Situated right in the heart of Guernsey, St. Andrews Village is a small settlement surrounded by rolling valleys and lush countryside. It is located in the parish of Saint Andrew, which is the only landlocked parish on the island. What the parish lacks in coastal views, it more than makes up for in beautiful wooded lanes and flowering meadows. Bordering St. Peter Port to the east, Saint Andrew is a hotspot for agriculture and is one of the most expensive property areas in Guernsey.
It is customary on the island to list the parishes around the coast first, meaning Saint Andrew often comes last in such an order. This gave rise to an affectionate Guernésiais nickname for residents of the parish – les croinchaons – translating as ‘the siftings’, referring to what is left behind in the sieve. The village of St Andrews far exceeds in attractiveness the image that this conjures up, with both history and culture awaiting visitors.
A Labour Of Love
Undoubtedly the highlight of any visit to St. Andrews is its proximity to one of the most iconic sights in Guernsey – that of the Little Chapel. Famous right around the world, the Little Chapel is nestled in a neat little valley just to the west of St. Andrews, well within walking distance. It was originally constructed in 1914 by Brother Deodat, who came to Guernsey in order to practice his faith away from the religious uncertainty developing in France in the early 20th century.
Inspired by the grotto and basilica at Lourdes, in France, Deodat decided to build a miniature version. After two attempts, he was successful in creating a small chapel that measured 9 feet by 6 feet, received in great reception by the other brothers. The chapel stood for nine years, until a visit from the Bishop of Portsmouth in 1923 saw him unable to fit through the door. Disheartened, Brother Deodat demolished the chapel and started work on a completely new one, until being forced to return to France due to deteriorating health. Very sadly, he passed away before ever seeing the finished product, but a committee was formed in 1977 to restore and protect it.
Today, the chapel’s external surfaces are decorated with seashells, pebbles and individual pieces of broken china, giving it a colourful mosaic pattern that is very reminiscent of the artist, Pablo Picasso. It’s a gorgeous building to see up close, being made world-famous by a photograph published in the Daily Mirror, which sparked intrigue around the globe.
It is thought to be the smallest consecrated church anywhere in the world, and takes the crown as Guernsey’s most renowned tourist attraction. The chapel is open daily throughout the summer and there is no charge to enter, although donations to The Little Chapel Foundation – which looks after the building – are much appreciated.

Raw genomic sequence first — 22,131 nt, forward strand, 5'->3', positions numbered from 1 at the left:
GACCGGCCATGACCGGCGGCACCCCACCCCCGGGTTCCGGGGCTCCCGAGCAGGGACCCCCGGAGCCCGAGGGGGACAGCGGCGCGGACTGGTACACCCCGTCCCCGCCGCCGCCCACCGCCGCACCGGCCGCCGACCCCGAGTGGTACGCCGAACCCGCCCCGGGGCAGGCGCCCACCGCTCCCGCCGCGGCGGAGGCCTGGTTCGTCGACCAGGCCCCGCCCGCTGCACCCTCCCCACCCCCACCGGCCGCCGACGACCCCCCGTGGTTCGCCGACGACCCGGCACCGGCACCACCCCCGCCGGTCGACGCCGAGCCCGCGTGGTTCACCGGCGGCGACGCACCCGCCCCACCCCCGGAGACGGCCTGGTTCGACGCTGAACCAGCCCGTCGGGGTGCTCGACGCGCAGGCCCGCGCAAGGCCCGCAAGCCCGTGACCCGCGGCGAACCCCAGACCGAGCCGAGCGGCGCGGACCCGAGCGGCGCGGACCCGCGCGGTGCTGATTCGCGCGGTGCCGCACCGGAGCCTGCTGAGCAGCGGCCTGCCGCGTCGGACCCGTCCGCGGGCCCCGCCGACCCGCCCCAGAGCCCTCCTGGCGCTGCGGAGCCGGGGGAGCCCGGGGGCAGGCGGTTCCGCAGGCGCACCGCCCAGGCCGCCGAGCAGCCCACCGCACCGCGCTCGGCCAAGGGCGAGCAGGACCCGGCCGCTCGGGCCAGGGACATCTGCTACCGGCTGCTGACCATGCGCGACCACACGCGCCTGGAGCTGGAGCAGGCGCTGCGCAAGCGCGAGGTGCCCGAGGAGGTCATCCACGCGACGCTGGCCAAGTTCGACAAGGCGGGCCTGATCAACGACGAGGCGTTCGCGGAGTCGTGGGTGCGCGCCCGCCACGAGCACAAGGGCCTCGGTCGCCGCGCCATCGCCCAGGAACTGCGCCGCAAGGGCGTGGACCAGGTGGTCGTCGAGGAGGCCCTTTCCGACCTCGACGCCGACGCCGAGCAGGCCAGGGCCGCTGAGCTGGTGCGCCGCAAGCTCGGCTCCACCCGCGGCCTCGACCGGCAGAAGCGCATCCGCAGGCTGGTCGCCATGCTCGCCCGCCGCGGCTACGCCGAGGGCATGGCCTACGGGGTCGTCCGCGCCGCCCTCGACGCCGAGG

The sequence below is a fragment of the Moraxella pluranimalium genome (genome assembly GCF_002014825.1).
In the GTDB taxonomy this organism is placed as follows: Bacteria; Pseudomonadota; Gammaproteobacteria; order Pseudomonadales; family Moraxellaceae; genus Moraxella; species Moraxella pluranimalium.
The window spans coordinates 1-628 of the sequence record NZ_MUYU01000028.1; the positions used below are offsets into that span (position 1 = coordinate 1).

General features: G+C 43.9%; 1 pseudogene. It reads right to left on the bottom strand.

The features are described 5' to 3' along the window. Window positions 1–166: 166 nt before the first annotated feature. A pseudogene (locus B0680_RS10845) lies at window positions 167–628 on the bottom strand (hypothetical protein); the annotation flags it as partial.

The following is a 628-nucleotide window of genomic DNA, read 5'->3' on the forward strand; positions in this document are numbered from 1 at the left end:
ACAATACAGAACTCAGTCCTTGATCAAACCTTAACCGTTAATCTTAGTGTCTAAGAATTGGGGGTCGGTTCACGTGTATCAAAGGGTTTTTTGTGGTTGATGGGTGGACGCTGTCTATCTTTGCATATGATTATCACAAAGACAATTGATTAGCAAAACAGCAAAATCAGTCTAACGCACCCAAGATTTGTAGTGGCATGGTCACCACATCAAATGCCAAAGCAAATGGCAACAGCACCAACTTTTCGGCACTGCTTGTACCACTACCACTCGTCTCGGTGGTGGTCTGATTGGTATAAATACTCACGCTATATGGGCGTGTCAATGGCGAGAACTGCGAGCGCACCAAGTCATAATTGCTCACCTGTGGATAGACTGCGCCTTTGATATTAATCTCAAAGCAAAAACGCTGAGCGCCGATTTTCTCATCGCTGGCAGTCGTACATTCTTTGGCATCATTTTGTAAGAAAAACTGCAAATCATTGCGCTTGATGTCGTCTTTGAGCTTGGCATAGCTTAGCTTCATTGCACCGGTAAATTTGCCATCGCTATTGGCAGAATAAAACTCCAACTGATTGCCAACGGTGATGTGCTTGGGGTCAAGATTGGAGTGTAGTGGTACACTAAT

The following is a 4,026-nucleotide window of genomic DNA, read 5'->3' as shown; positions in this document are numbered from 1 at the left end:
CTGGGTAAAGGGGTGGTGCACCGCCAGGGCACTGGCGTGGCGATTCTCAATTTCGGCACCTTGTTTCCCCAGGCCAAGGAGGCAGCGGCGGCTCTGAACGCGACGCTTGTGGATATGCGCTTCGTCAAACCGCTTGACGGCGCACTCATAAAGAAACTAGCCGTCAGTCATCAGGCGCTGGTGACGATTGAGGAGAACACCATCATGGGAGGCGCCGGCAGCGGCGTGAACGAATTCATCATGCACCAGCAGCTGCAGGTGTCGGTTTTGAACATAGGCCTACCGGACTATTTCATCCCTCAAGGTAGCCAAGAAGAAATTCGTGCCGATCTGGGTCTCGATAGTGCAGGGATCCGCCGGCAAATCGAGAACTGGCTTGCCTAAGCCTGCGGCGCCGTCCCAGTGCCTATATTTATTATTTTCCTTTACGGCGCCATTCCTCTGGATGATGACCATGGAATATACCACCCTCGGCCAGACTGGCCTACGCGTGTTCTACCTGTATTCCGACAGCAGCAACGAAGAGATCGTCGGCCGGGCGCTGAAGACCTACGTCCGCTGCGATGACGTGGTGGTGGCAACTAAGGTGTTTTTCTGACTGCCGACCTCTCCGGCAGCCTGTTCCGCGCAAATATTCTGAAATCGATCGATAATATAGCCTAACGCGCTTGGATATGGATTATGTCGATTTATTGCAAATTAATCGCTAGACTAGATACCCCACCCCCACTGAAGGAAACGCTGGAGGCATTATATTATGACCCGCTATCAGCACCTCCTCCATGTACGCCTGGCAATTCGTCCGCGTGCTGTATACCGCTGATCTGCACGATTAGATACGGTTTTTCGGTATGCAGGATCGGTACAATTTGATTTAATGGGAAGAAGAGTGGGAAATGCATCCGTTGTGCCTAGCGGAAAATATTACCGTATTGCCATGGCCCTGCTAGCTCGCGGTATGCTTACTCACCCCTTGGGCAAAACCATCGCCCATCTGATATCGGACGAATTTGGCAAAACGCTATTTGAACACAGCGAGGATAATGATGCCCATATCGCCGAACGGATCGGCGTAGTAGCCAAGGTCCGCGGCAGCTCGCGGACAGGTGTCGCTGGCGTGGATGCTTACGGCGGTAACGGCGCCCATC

Remnants Of War
Alongside the Little Chapel, I also visited the St. Andrews Parish Church, located within the village itself. While it may not be quite as colourful as its smaller neighbour, the history of the Parish Church is just as rich, with the earliest parts of the building dating back to the 12th century. Just to the south, another great destination to visit is the German Underground Hospital. This stark reminder of the WWII Nazi occupation of Guernsey is the largest example of a structure built during this tumultuous time, with its maze of tunnels covering almost 7,000 square metres.
The impressive construction was the work of prisoners of war, who toiled away under horrific conditions to complete the hospital, which was also used partly as an ammunition store. It’s a remarkable place, if slightly haunting, and provides a great insight into the impact the war had on Guernsey. A small car park is available, and you’re free to roam the entire tunnel complex as you please, with its dark, damp walls being peppered with stalactites.
If you wish to grab a bite to eat as you explore St. Andrews and its attractions, it can be a great idea to make a visit to The Last Post – a pub and restaurant found near the centre of the village and one of my favourite places to eat. Its family-oriented, dog-friendly atmosphere is great for children, offering a dedicated family dining room complete with a soft play area. There is also an area for children to play outside, to help them burn off a little extra energy. You can expect brassiere-style food, with a menu that offers a range of culinary delights.
St. Andrews Village is a small gem of a town, with scenic views and wonderful attractions. Just a short step from the capital of St. Peter Port, it’s well worth a visit and you could easily spend an entire day here..
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